SIA Finalises Order for Up to 50 More A350 XWBs Singapore Airlines (SIA) has increased its orders for the A350 XWB with an additional 30 A350-900s, plus options for a further 20 aircraft. The agreement firmed up a commitment announced one month before. This is the third order from SIA for the A350 XWB. The deal saw the carrier’s total firm orders for the all-new aircraft increase to 70, plus 20 options. Singapore Airlines will

operate the A350 XWB on long haul and regional services. "We are pleased to announce this latest order from Singapore Airlines as the A350 XWB flight test campaign begins,” said John Leahy, Chief Operating Officer, Customers, Airbus. "It’s another clear endorsement of our all-new design A350 XWB, bringing a step change in efficiency and comfort to the mid-size widebody market with a single product family.” F

Hera Capital Invests in Sophie Paris Hera Capital, the entrepreneurial private equity investment firm, has invested in Sophie Paris, a leading Indonesia-based designer and direct selling distributor of handbags, apparel, jewellery and cosmetics.

journey has convinced us that Sophie Paris has managed to crack the secret formula to delivering fast fashion at affordable prices.

Founded in 1994 and headquartered in Jakarta, Sophie Paris has become the leading brand in Indonesia for affordable fashion delivered through a catalogue distributed every 40 days to more than 300,000 customers. Sophie Paris has also replicated its model and localised its offerings outside Indonesia – it is now present and growing fast in Malaysia, Morocco, the Philippines, and Vietnam.

Hera Capital founders Sébastien Guillaud and Thierry de Panafieu commented: "We chose to invest in Sophie Paris after having worked closely with its management for a year on various strategic topics. This

Bruno Hasson, Sophie Paris’s founder and CEO, is a true visionary and passionate entrepreneur who has built a top-performing management team around him. We are thrilled that Hera Capital is now part of Sophie Paris' amazing adventure and very much look forward to working alongside Bruno and his team to further strengthen and develop the brand." F CENTRE The Hera Capital team (from left to right): Florent, Thierry, Sébastien, and Jean-Pierre.

New French Concept Shoe Store SMALL Opens in Singapore Faced with a somewhat limited choice of shoes in Singapore for their children and for themselves, three French friends decided to launch their own business. And this is how SMALL was born. SMALL is a new concept store specialising in shoes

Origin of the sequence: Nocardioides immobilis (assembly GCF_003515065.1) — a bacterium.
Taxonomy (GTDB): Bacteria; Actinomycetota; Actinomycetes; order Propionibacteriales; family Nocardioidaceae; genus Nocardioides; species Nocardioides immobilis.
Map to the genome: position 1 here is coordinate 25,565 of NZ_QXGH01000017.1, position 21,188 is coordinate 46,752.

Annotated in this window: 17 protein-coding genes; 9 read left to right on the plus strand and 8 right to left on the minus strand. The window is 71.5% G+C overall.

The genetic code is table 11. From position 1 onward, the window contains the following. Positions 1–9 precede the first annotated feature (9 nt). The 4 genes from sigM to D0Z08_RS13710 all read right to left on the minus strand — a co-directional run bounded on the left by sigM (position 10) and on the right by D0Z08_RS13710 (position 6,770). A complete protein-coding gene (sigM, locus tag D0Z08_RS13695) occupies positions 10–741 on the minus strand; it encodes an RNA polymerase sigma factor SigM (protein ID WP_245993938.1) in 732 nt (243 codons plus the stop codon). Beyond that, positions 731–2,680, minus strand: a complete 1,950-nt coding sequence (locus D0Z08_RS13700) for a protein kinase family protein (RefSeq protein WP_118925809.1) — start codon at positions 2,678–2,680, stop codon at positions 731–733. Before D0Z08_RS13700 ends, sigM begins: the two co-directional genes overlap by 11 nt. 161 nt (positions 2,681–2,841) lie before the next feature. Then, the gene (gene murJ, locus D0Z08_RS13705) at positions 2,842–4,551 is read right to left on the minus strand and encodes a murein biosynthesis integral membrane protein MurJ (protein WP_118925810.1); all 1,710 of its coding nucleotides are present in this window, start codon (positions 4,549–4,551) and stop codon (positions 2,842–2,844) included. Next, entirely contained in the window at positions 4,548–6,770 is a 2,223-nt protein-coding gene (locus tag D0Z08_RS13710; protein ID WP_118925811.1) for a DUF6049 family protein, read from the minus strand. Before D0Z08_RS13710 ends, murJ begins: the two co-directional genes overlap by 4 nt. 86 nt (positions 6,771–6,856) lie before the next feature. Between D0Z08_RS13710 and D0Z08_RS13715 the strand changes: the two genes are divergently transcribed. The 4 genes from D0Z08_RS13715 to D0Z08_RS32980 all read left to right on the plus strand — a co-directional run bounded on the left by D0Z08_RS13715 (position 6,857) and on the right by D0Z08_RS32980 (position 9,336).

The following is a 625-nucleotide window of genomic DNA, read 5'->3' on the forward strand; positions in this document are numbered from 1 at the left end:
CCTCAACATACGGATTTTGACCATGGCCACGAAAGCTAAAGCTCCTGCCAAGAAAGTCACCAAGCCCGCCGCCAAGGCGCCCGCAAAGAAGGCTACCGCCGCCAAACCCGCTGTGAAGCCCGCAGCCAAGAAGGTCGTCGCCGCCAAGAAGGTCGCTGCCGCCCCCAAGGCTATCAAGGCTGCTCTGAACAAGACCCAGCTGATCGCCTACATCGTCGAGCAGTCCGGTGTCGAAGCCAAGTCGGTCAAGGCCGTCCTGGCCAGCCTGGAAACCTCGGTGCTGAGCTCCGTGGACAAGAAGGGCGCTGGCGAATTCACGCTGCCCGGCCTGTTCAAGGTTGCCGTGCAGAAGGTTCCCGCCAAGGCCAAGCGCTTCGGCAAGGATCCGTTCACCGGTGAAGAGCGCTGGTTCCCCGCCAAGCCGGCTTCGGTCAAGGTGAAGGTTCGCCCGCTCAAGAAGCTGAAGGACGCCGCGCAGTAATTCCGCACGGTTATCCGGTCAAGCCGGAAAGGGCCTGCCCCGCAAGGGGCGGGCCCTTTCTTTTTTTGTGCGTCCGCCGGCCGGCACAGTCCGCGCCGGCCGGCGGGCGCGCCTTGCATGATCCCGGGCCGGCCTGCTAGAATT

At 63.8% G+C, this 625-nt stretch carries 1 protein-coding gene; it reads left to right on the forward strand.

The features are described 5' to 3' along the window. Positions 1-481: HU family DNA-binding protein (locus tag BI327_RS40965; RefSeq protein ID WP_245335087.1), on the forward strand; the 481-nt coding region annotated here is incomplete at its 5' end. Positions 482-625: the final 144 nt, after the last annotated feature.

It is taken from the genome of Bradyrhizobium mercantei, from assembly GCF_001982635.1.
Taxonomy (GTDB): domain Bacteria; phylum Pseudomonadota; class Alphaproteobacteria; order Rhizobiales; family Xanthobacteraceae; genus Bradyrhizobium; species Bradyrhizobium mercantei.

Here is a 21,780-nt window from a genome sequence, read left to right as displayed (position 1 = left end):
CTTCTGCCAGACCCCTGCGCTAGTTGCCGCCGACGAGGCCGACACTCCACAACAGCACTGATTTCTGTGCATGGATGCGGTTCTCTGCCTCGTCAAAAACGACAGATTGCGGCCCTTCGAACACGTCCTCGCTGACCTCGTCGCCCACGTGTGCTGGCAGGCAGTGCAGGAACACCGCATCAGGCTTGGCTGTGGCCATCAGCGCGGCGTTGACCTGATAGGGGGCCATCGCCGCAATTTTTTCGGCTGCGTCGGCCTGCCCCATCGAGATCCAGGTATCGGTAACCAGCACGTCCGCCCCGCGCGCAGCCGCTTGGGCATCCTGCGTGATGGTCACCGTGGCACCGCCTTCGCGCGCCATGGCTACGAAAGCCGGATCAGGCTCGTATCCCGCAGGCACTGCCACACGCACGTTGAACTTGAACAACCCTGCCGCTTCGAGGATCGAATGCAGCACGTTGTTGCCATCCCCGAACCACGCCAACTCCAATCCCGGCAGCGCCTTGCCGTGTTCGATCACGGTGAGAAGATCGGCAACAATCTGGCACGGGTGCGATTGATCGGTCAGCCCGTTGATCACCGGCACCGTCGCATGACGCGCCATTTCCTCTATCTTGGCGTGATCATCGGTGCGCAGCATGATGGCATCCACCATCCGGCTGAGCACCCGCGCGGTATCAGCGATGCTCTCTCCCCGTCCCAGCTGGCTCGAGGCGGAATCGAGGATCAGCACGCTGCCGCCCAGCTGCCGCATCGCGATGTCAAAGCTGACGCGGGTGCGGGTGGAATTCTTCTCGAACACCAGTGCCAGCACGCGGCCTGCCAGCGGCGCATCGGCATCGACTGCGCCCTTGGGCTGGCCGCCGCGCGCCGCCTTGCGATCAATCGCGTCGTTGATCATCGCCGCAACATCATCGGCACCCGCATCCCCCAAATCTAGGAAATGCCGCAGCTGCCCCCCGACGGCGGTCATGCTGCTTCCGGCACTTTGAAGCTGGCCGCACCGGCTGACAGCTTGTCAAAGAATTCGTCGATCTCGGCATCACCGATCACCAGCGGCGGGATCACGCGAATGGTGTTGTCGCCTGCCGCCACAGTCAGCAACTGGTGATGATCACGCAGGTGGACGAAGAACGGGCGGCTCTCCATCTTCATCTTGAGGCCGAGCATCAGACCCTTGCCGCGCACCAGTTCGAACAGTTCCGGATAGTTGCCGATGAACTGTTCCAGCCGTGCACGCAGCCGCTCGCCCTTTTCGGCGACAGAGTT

for kids, teens as well as adults. It offers a large choice of European brands such as Veja, Feiyue, Théluto, La Botte Anniel, Guardianne, Castañer, Superga, Swedish Hasbeens, Minnetonka, Louise Deloris, C'entre Maman et moi etc.

After three successful open houses in June, the concept proved to be very promising. SMALL opened its first store in Cluny Court in early September. F





French Companies in Singapore

September 2013

Essilor Expands in Sun Lens Production with the Acquisition of Polycore Essilor International has announced the acquisition of a 50% stake in Polycore Optical, one of the world’s leading sun lens producers. Founded in 1976, Singapore-based Polycore develops and manufactures a

wide range of plano (non-prescription) sun lenses, and prescription sun and clear lenses, which are sold in Asia, Europe and the United States. The company, which has 2,200 employees and revenues of around €30 million, is an Essilor supplier. It has two production plants, in Indonesia and Malaysia, and three prescription laboratories, including an export laboratory, in Indonesia and the Netherlands. Commenting on the acquisition, Hubert Sagnières, Essilor’s Chairman and Chief Executive Officer, said, "This agreement is in line with our eye protection and visual health strategy. Polycore’s production capacity and facilities will add to Essilor’s

existing sun lens capabilities, mainly located in our BNL plants in France and at Gentex in the United States. This new partnership will allow us to offer a wider, more comprehensive range of sun products and materials, and to increase the penetration of high-performance sun lenses." With their ability to enhance visual comfort and clarity by protecting the eye, sun lenses form an integral part of Essilor’s mission of improving the vision of 4.2 billion people in the world, of whom 2.5 billion do not have corrective eyewear. The sun lens segment is growing around twice as fast as the corrective lens market. F LEFT Essilor’s Crizal UV lens.

AXA Completes Acquisition of HSBC Insurance’s Employee Benefits (EB) Business in Singapore AXA Singapore announced in August the completion of the acquisition of HSBC’s